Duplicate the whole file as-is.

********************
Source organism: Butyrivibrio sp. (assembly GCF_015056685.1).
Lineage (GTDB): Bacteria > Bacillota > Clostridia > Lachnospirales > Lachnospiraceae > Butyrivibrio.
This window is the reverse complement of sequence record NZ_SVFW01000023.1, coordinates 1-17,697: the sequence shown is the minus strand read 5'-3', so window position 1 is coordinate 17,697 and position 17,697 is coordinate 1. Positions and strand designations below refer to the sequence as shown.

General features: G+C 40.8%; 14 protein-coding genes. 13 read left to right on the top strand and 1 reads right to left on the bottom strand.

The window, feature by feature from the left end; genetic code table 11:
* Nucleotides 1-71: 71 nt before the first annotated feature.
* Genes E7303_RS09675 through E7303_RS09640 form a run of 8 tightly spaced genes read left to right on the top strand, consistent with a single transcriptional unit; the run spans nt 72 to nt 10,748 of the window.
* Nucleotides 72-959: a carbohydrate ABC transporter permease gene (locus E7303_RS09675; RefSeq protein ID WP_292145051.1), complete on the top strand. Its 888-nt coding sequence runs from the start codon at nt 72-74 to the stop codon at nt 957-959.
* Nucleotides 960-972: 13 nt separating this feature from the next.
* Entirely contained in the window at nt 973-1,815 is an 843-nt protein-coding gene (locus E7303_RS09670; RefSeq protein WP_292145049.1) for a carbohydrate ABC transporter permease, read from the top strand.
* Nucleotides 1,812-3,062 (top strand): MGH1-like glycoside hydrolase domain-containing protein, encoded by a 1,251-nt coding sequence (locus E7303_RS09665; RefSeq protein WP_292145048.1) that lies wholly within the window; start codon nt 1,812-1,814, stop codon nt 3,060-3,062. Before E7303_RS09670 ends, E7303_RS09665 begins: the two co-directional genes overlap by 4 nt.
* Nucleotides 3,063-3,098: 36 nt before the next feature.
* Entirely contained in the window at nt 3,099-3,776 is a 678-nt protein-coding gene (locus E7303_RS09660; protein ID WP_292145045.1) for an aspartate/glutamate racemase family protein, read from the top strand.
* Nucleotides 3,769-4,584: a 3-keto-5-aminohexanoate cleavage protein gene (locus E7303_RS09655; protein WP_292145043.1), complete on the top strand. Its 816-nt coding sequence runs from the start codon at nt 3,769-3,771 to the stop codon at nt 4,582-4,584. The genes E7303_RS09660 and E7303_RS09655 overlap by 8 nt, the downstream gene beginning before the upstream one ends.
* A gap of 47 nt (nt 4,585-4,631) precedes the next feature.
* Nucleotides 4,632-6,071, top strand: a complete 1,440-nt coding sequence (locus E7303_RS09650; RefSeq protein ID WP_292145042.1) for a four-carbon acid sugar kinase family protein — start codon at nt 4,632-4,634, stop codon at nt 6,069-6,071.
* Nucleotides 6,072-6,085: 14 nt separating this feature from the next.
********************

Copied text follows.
Source organism: Butyrivibrio sp. (assembly GCF_015056685.1).
Lineage (GTDB): Bacteria > Bacillota > Clostridia > Lachnospirales > Lachnospiraceae > Butyrivibrio.
This window is the reverse complement of sequence record NZ_SVFW01000023.1, coordinates 1-17,697: the sequence shown is the minus strand read 5'-3', so window position 1 is coordinate 17,697 and position 17,697 is coordinate 1. Positions and strand designations below refer to the sequence as shown.

General features: G+C 40.8%; 14 protein-coding genes. 13 read left to right on the top strand and 1 reads right to left on the bottom strand.

The window, feature by feature from the left end; genetic code table 11:
* Nucleotides 1-71: 71 nt before the first annotated feature.
* Genes E7303_RS09675 through E7303_RS09640 form a run of 8 tightly spaced genes read left to right on the top strand, consistent with a single transcriptional unit; the run spans nt 72 to nt 10,748 of the window.
* Nucleotides 72-959: a carbohydrate ABC transporter permease gene (locus E7303_RS09675; RefSeq protein ID WP_292145051.1), complete on the top strand. Its 888-nt coding sequence runs from the start codon at nt 72-74 to the stop codon at nt 957-959.
* Nucleotides 960-972: 13 nt separating this feature from the next.
* Entirely contained in the window at nt 973-1,815 is an 843-nt protein-coding gene (locus E7303_RS09670; RefSeq protein WP_292145049.1) for a carbohydrate ABC transporter permease, read from the top strand.
* Nucleotides 1,812-3,062 (top strand): MGH1-like glycoside hydrolase domain-containing protein, encoded by a 1,251-nt coding sequence (locus E7303_RS09665; RefSeq protein WP_292145048.1) that lies wholly within the window; start codon nt 1,812-1,814, stop codon nt 3,060-3,062. Before E7303_RS09670 ends, E7303_RS09665 begins: the two co-directional genes overlap by 4 nt.
* Nucleotides 3,063-3,098: 36 nt before the next feature.
* Entirely contained in the window at nt 3,099-3,776 is a 678-nt protein-coding gene (locus E7303_RS09660; protein ID WP_292145045.1) for an aspartate/glutamate racemase family protein, read from the top strand.
* Nucleotides 3,769-4,584: a 3-keto-5-aminohexanoate cleavage protein gene (locus E7303_RS09655; protein WP_292145043.1), complete on the top strand. Its 816-nt coding sequence runs from the start codon at nt 3,769-3,771 to the stop codon at nt 4,582-4,584. The genes E7303_RS09660 and E7303_RS09655 overlap by 8 nt, the downstream gene beginning before the upstream one ends.
* A gap of 47 nt (nt 4,585-4,631) precedes the next feature.
* Nucleotides 4,632-6,071, top strand: a complete 1,440-nt coding sequence (locus E7303_RS09650; RefSeq protein ID WP_292145042.1) for a four-carbon acid sugar kinase family protein — start codon at nt 4,632-4,634, stop codon at nt 6,069-6,071.
* Nucleotides 6,072-6,085: 14 nt separating this feature from the next.